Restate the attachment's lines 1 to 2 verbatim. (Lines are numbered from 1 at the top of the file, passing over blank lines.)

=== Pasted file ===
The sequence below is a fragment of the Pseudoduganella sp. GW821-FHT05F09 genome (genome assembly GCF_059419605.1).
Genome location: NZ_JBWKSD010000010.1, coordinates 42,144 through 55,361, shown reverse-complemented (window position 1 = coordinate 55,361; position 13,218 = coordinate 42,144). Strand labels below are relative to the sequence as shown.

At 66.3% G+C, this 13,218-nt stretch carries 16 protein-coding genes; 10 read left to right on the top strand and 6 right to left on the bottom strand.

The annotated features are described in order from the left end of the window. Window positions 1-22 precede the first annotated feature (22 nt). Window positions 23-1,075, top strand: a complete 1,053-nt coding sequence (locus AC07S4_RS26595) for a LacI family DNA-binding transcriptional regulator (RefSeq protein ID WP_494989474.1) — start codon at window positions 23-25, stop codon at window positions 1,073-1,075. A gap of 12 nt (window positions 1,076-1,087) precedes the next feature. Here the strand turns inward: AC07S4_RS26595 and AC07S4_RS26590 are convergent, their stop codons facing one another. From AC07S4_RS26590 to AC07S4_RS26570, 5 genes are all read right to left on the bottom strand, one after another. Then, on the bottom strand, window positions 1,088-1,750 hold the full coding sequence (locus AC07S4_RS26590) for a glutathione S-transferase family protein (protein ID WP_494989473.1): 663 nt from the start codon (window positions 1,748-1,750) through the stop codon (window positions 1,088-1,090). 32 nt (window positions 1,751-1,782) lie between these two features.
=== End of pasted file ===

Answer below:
The sequence below is a fragment of the Pseudoduganella sp. GW821-FHT05F09 genome (genome assembly GCF_059419605.1).
Genome location: NZ_JBWKSD010000010.1, coordinates 42,144 through 55,361, shown reverse-complemented (window position 1 = coordinate 55,361; position 13,218 = coordinate 42,144). Strand labels below are relative to the sequence as shown.